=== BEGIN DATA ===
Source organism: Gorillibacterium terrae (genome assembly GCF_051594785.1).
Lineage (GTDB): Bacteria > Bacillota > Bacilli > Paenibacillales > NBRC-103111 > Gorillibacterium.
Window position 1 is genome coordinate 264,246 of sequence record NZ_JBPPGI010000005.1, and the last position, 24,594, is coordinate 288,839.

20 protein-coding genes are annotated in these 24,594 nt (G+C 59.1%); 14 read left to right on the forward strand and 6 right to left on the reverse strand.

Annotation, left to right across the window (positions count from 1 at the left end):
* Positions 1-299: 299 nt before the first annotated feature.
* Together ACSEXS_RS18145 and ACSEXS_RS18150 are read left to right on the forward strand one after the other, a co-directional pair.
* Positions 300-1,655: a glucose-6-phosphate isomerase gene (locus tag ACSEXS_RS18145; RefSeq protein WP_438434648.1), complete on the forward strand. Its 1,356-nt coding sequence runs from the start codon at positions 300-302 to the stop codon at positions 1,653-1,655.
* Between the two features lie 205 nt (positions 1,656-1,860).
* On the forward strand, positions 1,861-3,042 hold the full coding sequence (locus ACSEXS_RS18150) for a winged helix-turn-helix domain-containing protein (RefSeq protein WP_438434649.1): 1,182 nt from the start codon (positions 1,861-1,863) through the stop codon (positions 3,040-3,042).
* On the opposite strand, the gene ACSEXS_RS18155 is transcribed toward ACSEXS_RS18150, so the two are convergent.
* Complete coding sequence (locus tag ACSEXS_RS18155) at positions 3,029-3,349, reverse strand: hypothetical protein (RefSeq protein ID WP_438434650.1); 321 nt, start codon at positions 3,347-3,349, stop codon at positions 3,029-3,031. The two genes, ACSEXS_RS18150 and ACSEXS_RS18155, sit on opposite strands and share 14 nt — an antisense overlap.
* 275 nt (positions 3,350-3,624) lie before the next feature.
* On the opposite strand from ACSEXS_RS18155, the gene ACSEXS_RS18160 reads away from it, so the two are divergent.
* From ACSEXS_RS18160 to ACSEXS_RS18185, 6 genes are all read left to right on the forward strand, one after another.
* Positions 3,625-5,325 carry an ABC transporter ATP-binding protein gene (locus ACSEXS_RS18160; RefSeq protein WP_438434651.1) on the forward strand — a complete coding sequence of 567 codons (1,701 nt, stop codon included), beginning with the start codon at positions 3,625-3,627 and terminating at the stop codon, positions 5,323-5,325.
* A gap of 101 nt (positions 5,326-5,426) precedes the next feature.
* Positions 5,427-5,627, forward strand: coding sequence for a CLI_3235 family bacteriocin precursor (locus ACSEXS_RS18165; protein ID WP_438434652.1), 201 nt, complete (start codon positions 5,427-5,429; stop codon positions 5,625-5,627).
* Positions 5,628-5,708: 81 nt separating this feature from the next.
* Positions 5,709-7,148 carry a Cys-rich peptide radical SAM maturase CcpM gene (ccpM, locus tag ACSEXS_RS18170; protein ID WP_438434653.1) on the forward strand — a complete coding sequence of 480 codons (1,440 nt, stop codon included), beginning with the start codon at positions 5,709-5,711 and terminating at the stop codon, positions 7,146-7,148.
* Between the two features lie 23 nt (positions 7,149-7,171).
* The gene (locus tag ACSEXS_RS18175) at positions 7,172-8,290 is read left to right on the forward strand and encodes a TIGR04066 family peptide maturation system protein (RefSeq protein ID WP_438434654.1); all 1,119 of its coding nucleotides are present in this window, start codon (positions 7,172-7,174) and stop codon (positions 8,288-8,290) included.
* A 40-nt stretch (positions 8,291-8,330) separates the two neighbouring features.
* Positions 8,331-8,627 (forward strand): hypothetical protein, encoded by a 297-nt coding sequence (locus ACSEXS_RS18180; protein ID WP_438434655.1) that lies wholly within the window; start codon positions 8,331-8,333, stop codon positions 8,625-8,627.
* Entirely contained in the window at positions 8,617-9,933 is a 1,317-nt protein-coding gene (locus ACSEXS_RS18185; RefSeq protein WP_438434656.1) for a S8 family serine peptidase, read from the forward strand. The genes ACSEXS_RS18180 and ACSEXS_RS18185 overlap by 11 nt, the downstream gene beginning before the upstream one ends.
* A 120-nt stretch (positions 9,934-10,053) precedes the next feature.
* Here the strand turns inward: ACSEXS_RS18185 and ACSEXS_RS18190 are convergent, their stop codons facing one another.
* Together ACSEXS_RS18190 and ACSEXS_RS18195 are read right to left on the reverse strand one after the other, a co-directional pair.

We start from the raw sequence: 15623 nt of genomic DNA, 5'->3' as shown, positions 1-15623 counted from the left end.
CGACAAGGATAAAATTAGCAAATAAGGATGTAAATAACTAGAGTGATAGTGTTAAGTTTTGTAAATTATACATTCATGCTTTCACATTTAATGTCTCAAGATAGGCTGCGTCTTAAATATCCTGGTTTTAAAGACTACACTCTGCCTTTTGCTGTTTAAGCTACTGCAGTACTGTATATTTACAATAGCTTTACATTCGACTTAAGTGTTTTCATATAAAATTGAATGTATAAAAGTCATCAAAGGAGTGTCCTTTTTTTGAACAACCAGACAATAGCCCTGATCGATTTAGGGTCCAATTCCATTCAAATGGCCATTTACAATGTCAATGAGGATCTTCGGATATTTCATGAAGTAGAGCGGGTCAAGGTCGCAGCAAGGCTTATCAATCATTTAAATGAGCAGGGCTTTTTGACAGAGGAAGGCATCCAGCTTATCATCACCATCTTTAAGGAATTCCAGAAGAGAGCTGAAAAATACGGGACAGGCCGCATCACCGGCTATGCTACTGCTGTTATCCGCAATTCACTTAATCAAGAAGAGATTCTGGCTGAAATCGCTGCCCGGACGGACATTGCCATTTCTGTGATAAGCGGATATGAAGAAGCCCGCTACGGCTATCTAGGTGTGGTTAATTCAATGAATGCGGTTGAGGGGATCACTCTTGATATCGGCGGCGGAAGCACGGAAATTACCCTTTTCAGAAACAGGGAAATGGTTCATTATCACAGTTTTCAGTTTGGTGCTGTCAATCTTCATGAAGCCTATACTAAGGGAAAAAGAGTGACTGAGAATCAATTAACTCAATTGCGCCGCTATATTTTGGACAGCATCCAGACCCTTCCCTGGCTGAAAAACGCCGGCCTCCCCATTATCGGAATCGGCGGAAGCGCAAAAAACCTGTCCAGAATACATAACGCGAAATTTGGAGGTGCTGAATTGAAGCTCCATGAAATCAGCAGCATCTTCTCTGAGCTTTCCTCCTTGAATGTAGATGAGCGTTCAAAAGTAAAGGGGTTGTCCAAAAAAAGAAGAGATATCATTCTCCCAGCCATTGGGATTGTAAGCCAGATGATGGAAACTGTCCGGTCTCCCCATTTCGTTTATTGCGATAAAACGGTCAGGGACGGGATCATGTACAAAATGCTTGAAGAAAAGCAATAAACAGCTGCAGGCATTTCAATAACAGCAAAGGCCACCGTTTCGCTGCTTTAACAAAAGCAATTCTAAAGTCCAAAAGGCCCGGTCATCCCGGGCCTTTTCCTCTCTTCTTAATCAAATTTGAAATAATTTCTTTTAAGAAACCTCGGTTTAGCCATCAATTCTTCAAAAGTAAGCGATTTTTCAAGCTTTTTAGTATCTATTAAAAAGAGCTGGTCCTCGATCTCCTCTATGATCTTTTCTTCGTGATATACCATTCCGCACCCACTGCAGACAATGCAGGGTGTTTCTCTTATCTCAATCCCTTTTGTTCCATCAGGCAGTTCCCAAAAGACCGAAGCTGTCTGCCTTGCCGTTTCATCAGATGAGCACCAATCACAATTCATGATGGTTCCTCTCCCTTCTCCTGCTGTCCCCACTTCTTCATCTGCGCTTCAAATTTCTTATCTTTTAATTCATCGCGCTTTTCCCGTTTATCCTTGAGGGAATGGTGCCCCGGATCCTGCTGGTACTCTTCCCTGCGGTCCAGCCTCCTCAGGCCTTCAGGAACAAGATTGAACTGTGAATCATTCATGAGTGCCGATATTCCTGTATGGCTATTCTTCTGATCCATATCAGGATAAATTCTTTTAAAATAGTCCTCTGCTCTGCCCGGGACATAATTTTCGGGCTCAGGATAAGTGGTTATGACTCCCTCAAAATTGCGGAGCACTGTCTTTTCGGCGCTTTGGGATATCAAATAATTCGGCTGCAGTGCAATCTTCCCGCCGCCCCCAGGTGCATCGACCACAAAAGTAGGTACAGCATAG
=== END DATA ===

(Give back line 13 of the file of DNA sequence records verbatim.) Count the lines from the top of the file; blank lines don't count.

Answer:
* 275 nt (positions 3,350-3,624) lie before the next feature.